Currently in 2023 there have been some amazing projects come and go, and a lot of a fluff too. The good that has come from NFTs is groundbreaking to say the least.

Below we will cover some of the most notable projects and when they actually immersed onto the scene.


The very first official NFT game was released back in 2015. It was called “Spells of Genesis” and it comes as no surprise this project was a trading card game.

It currently is still active and has moved over to mobile devices also. It is the first of its kind and each NFT has a reference to the blockchain culture.


2016 was the year that birthed NFT art collections as we saw “Rare Pepes” birthed. These were NFT cards released with pictures of Pepe the Frog, the popular online meme.

Originally this project was released on Counterparty but after the NFT boom, it was migrated further over to the Ethereum blockchain by the founders of the project.


@ Rare Pepes


One of the world’s most notable NFT projects, CryptoPunks was released in 2017 by Larva Labs.

Each punk is different and is unique to the holder which is why flocks of celebrities and retail investors jumped on this project. It still remains prominent today and the ecosystem like many other of the early projects is still growing.

Did you know that CryptoPunks is actually the earliest collect build on Ethereum in the history of the blockchain list?


Axie Infinity, everyone’s favourite sprite battling card, was made in 2018 and has actually revolutionised blockchain gaming.

Whilst still being a card game it has opened up doors to the possibilities blockchain gaming holds as esports was brought to light on the blockchain through this game.

Whilst token prices have plunged, Axie Infinity is showing no signs of slowing down their developments.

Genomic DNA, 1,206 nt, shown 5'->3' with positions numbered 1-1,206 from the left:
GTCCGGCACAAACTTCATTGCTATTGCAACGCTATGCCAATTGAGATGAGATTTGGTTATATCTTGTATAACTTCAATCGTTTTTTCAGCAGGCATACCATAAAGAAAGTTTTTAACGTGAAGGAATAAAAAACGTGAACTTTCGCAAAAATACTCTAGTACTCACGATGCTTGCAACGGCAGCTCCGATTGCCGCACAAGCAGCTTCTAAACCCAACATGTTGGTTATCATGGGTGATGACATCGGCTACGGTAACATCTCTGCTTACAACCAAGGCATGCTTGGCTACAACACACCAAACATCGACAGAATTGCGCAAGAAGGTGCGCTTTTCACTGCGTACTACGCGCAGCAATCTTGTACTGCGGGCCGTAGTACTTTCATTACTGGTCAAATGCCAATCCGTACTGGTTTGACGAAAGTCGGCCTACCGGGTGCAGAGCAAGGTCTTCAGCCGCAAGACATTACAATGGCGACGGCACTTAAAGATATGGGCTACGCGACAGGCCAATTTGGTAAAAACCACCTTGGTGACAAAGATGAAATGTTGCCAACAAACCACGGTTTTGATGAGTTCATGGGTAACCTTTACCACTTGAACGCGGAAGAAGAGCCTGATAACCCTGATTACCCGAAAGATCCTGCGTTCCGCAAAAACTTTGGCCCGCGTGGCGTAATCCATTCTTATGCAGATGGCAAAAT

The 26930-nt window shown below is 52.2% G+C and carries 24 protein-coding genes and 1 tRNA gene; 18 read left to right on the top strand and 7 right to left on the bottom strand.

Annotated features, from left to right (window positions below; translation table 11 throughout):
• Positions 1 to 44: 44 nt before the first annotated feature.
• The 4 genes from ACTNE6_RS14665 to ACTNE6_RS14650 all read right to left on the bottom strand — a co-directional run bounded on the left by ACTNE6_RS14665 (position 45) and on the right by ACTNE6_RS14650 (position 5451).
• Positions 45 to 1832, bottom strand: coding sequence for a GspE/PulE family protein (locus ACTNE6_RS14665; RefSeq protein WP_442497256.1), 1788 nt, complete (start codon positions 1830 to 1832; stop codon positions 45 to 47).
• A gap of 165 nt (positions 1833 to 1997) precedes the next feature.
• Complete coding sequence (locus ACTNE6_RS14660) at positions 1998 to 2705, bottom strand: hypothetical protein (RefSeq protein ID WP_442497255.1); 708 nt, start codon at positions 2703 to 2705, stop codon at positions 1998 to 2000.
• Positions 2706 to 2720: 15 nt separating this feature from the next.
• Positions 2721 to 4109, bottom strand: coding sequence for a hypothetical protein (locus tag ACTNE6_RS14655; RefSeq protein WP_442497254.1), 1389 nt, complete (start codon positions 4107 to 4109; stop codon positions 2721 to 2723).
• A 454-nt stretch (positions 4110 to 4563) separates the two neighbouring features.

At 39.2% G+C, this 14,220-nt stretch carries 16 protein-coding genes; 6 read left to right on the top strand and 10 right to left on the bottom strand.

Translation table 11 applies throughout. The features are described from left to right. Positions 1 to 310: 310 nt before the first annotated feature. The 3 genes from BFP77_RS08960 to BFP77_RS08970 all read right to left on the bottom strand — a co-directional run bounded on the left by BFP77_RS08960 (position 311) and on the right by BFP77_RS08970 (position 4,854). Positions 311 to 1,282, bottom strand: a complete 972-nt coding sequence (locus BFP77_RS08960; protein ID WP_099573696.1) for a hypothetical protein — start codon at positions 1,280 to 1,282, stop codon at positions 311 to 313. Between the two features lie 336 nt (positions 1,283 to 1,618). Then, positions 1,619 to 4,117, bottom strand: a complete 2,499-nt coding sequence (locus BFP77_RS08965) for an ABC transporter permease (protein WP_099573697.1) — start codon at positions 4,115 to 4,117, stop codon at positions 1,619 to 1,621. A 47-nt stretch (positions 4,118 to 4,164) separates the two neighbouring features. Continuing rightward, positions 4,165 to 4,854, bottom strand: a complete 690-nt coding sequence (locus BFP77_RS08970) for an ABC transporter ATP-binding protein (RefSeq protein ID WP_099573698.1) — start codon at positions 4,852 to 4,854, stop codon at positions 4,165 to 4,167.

Award winning sandbox builder and VR experience The Sandbox was brought to the blockchain in 2021 and proved a HUGE success through their marketing efforts.

Many won’t know this but The Sandbox was actually a 2D mobile game released back in 2012 however it made the transition over the blockchain on the Ethereum network and has not looked back since.


@ The Sandbox

NFTs and user generated content are at the heart of this game and it’s immersive gameplay is brought to us by a whole host of world famous brands and celebrities. A great introduction to NFT trading and the blockchain if you are yet to familiarise yourself with it!

What’s next for NFTs?

This past year we have seen the emergence of mainstream organisations utilizing NFT technologies such as Nike, Adidas, Starbucks and soon to be Amazon!

The gaming sector is really pushing NFTs as always along with the music industry as we see live experiences and collectibles being released by bands and DJs.

One thing we are after is legislation. Many are still falling victim to scams via the space and there is little to no repercussions for those acting out these vicious acts. As we have seen the whip cracked on staking legislation, we hope a similar one can be done for NFTs.

Going forward this would further legitimize this new concept and hopefully entitle people to educate themselves more!